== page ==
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Falling for New Season of Sounds
The music never stops. We may fall behind during the summer months or retreat from the world during the High Holidays, but it's futile to try to pick up where we left off. You'll never catch up, so it's best just to dive right back into the sound of now.
The latest addition to my stack of party-starters is "Exotic on the Speaker," the U.S. debut from Tel Aviv D.J. crew Soulico, out this week on JDub Records.
Take four D.J.'s with a deep knowledge of club trends, the right credentials and industry connections. The result: 43 minutes of hip-hop, alt-rock and electro-pop that's varied enough to keep you on your toes and energetic enough to keep you on your feet.
First, meet the music-makers.
There's music journalist Eyal Rob, songwriters/producers Ido Saar and Ronen Sabbo, and film sound designer Michael Emmeth. Together, they're known as D.J. Rob; D.J. Wido; D.J. Sabbo; and D.J. Shimmy Sonic; and they're secure enough in their skills to share the spotlight with a solid assortment of guest vocalists.
Their ambition announces itself right off the bat, with the dramatic "El Nur," which brings in masculine and feminine voices, organic and highly processed textures; American, European, Hebrew and Arabic accents. Every part retains its identity, while combining into something fresh and singular.
Banging beats and a folky melody share space on "Exotic on the Speaker," but the star of the moment is teen rapper Rye Rye, who studied under M.I.A. -- 2005's "It" girl and one of Time magazine's picks this year for the world's 100 most influential people.
The Baltimore-based Rye Rye brings new life to the club-chick scenario, and her performance is proof that she shouldn't let her baby (also due this month) get in the way of her career.
Soulico's bubbly electro is versatile, pairing equally well with Tel Aviv diva Onili's coos on "Come Back" and Del the Funky Homosapien's rap on the importance of education on "Politrix."
Of course, such an eclectic mix means that not every listener will like every song.
"Queen of Hearts" and "Bo Be Easy" may draw dance-hall denizens, but they won't win over those who don't have a soft spot for reggae. The retro "Avood MeAhava" may get Chic fans in the mood, but ears raised on more modern fare will shun the thin disco tricks.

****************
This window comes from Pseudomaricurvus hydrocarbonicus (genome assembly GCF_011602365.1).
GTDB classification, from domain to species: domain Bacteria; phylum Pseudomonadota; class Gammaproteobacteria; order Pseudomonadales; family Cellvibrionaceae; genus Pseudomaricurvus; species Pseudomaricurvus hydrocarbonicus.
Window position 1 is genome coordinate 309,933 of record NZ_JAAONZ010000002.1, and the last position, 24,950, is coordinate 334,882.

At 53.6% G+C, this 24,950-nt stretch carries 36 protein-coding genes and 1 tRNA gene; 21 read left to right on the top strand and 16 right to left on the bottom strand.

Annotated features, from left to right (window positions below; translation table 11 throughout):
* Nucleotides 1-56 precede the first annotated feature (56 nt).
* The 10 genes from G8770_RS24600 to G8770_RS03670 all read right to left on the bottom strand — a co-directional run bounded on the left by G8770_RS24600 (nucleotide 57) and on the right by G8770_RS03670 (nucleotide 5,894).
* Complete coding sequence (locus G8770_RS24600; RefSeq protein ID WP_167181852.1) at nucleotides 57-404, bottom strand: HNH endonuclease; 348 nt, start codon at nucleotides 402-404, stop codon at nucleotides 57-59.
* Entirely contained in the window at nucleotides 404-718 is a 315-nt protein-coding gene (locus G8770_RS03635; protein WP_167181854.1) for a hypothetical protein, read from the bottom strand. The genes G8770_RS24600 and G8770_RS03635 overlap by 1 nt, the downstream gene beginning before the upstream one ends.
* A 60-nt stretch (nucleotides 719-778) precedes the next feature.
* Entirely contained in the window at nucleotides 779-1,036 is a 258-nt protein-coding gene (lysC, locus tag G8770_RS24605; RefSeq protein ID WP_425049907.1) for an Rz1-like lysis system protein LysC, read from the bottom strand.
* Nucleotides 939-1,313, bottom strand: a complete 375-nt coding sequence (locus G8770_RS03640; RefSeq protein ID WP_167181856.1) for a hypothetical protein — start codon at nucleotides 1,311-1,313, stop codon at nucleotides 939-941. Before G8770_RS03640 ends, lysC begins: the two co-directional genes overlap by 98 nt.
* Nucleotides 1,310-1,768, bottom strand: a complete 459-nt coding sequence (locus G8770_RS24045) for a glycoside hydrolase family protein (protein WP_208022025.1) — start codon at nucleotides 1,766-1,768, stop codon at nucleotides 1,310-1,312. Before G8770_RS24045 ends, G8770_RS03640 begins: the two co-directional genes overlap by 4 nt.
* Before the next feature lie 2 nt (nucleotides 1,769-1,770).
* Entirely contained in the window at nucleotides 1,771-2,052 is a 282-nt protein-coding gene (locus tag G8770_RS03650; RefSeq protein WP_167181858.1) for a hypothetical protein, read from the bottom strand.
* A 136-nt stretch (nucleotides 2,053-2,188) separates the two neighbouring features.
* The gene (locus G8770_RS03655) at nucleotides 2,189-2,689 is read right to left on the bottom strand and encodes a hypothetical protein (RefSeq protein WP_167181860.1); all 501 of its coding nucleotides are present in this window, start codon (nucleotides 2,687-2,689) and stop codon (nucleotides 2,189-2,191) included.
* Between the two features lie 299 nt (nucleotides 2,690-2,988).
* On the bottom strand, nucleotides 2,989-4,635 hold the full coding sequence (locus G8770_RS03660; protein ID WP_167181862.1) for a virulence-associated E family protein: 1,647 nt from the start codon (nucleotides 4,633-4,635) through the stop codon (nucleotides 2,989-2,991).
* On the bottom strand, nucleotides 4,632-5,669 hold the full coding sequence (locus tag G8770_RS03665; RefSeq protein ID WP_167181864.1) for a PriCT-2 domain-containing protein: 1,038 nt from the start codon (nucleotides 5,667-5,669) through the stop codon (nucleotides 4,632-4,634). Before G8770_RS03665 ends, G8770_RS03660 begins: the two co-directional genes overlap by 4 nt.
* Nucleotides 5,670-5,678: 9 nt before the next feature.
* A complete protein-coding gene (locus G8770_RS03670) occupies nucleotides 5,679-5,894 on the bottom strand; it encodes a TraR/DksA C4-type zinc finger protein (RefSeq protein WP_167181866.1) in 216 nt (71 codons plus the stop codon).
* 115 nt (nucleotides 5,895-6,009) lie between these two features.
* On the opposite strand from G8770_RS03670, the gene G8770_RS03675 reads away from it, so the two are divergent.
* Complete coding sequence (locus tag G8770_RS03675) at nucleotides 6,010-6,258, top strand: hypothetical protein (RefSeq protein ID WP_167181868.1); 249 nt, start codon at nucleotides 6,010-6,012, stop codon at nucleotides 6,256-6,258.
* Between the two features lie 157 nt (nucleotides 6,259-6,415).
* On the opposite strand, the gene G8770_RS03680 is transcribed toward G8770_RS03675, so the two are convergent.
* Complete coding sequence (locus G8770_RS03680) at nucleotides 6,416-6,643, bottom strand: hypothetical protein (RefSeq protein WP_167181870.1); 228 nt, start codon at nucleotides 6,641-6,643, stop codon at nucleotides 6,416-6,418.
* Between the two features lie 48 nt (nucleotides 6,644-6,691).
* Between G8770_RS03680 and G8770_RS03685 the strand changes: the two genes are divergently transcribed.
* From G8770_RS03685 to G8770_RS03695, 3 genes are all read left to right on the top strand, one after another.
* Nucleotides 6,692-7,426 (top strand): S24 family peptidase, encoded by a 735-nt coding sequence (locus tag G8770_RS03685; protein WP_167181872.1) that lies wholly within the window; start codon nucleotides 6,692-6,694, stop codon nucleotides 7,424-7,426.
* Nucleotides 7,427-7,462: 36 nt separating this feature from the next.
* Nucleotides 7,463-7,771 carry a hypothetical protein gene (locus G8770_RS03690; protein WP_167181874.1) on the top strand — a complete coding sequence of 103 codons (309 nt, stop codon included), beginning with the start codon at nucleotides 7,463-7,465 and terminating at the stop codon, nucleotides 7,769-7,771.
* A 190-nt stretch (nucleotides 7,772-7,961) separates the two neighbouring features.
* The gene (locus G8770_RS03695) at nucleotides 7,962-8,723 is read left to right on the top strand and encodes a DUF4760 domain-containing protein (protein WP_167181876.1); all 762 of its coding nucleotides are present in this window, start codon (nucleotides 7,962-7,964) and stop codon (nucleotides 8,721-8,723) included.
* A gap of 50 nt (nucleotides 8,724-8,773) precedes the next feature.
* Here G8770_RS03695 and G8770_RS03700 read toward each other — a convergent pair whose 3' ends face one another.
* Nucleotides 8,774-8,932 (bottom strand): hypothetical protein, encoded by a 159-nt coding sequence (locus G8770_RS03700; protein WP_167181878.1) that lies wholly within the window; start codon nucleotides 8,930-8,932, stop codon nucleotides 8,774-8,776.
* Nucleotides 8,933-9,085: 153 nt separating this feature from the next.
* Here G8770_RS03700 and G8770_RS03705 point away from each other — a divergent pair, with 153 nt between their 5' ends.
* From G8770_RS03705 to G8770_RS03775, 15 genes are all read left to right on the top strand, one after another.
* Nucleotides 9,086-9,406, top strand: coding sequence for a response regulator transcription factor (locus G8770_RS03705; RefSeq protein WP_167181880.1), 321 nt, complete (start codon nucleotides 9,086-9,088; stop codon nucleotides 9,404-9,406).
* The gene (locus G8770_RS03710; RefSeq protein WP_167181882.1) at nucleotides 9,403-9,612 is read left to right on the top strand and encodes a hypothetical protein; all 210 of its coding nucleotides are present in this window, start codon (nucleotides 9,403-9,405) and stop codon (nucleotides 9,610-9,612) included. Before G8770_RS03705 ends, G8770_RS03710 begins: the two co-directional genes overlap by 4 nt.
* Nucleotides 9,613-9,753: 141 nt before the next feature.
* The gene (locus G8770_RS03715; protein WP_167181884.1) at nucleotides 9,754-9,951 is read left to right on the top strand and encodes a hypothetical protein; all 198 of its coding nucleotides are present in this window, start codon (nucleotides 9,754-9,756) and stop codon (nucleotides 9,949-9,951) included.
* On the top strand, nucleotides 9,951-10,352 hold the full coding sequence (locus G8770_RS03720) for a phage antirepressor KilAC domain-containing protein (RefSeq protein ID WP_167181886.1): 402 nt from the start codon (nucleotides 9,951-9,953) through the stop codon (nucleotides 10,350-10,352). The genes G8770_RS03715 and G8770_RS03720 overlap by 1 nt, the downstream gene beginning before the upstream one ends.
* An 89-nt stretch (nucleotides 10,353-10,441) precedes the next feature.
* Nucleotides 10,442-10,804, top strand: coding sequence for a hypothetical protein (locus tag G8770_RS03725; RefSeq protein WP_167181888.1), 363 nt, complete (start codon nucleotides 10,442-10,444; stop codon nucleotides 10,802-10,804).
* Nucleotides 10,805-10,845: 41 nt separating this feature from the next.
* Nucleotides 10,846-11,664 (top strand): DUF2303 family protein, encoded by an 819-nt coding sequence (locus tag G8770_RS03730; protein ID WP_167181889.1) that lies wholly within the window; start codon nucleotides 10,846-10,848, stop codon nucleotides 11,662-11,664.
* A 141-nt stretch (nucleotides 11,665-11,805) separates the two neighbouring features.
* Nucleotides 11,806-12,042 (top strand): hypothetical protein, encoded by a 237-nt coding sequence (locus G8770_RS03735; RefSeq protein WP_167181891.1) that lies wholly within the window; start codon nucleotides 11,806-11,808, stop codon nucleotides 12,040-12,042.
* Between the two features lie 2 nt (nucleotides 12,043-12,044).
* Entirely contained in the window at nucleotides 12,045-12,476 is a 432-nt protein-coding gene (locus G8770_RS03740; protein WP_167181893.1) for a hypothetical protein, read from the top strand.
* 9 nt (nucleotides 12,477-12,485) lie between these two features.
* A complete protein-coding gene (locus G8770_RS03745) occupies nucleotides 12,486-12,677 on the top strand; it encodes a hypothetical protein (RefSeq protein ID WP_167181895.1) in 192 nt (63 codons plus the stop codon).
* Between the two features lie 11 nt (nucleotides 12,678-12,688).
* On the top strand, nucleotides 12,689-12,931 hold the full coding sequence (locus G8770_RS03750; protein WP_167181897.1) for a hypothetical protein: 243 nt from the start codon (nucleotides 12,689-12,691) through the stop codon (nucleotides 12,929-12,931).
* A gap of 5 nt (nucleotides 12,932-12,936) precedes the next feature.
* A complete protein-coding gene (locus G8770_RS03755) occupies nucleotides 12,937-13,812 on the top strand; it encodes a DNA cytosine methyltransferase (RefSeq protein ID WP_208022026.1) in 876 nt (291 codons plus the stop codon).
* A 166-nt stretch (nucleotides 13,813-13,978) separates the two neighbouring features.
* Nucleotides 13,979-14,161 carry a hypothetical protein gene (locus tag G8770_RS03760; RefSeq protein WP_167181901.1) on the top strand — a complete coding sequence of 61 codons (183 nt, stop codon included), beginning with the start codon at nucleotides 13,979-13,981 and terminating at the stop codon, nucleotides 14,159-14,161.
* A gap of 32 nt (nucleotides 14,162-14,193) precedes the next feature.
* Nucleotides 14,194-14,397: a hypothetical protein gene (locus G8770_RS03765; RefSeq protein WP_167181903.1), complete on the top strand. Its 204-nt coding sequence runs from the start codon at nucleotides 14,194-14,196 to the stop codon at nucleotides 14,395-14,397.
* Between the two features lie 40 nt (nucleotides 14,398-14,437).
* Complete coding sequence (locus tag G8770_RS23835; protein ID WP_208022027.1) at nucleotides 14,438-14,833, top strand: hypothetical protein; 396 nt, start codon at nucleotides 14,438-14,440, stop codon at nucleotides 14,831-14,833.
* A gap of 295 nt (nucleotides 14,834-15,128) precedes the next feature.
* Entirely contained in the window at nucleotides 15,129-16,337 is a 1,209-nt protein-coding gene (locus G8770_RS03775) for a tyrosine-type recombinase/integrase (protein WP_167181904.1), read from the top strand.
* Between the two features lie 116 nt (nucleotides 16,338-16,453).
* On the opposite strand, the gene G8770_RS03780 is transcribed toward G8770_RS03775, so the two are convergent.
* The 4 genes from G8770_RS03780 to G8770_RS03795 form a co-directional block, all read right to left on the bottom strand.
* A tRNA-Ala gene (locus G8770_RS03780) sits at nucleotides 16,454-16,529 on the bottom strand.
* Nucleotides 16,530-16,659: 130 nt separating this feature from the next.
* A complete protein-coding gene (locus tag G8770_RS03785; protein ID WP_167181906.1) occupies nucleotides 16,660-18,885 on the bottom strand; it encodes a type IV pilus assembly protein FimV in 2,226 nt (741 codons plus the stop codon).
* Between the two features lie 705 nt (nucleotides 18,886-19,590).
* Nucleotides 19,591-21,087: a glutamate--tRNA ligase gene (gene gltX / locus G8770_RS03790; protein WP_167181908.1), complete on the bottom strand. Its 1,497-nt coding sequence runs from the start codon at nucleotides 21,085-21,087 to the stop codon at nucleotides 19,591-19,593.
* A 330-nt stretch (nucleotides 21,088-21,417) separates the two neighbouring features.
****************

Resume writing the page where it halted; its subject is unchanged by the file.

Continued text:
Then, "Darboukatron" can bring everyone back together.
By sidelining the singers for 90 seconds and putting Soulico's formidable beats up front, it's like a funky sorbet that cleanses the palate for the sonic flavors yet to come.
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And in case you slept through the summer, here are three musical highlights:
· "Laughing With," by Regina Spektor. "No one laughs at God in a hospital/No one laughs at God in a war/no one's laughing at God when they're starving or freezing or so very poor." So begins the best song on pianist Spektor's fifth album, "far."
She goes on to list several other such scenarios, each more serious than the next. But the kicker comes in the chorus, and like every good joke, it's clever no matter how many times you hear it. Also, like every great joke, you have to hear it for yourself.
· "Not a Political Song," by Holmes. "How could you tell me that you did all you could?/How could you say you've done the things that you should?" sings pianist Roy Shakked. "If ever there was a reason not to boast or be smug/Wipe that pitiful smirk off your mug."
Fans of Randy Newman and Harry Nilsson should like Holmes mastermind Shakked, a sabra who now calls Los Angeles home. He's made a living as a waiter, a session musician and a jazz producer, but his own songs have been popping up in movies, commercials and television shows.
· "Shomer Salaam," by Eprhyme. "Not by might and not by our power/But by spirit alone shall we become free," Eden Pearlstein raps. Now this is a political song. Brooklyn-based Pearlstein, who goes by the name Eprhyme (pronounced "E-Prime"), envisions a more just and peaceful world in the rhymes on "Waywordwonderwill."